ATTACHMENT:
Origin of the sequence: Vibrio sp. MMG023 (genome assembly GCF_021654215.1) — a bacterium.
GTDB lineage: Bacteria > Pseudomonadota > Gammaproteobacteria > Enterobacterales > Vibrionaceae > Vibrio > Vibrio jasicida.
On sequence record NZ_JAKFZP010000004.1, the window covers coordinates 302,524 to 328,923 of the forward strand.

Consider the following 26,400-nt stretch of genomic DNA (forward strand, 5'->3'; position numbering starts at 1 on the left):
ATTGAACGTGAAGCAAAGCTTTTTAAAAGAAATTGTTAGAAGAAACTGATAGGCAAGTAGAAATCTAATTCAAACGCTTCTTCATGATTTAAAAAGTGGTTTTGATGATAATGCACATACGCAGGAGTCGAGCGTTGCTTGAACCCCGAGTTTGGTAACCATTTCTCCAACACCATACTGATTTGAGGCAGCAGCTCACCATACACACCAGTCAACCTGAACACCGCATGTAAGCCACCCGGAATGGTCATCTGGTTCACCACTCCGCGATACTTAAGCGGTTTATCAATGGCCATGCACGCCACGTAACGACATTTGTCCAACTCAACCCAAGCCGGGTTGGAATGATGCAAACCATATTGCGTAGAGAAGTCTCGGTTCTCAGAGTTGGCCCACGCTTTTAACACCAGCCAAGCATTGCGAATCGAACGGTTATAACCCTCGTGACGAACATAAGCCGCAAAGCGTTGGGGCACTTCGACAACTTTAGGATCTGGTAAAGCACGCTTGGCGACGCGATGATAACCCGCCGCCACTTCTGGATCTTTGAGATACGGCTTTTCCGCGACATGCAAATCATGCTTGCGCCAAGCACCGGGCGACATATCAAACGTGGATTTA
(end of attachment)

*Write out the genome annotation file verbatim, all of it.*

Origin of the sequence: Vibrio sp. MMG023 (genome assembly GCF_021654215.1) — a bacterium.
GTDB lineage: Bacteria > Pseudomonadota > Gammaproteobacteria > Enterobacterales > Vibrionaceae > Vibrio > Vibrio jasicida.
On sequence record NZ_JAKFZP010000004.1, the window covers coordinates 302,524 to 328,923 of the forward strand.

Consider the following 26,400-nt stretch of genomic DNA (forward strand, 5'->3'; position numbering starts at 1 on the left):
ATTGAACGTGAAGCAAAGCTTTTTAAAAGAAATTGTTAGAAGAAACTGATAGGCAAGTAGAAATCTAATTCAAACGCTTCTTCATGATTTAAAAAGTGGTTTTGATGATAATGCACATACGCAGGAGTCGAGCGTTGCTTGAACCCCGAGTTTGGTAACCATTTCTCCAACACCATACTGATTTGAGGCAGCAGCTCACCATACACACCAGTCAACCTGAACACCGCATGTAAGCCACCCGGAATGGTCATCTGGTTCACCACTCCGCGATACTTAAGCGGTTTATCAATGGCCATGCACGCCACGTAACGACATTTGTCCAACTCAACCCAAGCCGGGTTGGAATGATGCAAACCATATTGCGTAGAGAAGTCTCGGTTCTCAGAGTTGGCCCACGCTTTTAACACCAGCCAAGCATTGCGAATCGAACGGTTATAACCCTCGTGACGAACATAAGCCGCAAAGCGTTGGGGCACTTCGACAACTTTAGGATCTGGTAAAGCACGCTTGGCGACGCGATGATAACCCGCCGCCACTTCTGGATCTTTGAGATACGGCTTTTCCGCGACATGCAAATCATGCTTGCGCCAAGCACCGGGCGACATATCAAACGTGGATTTA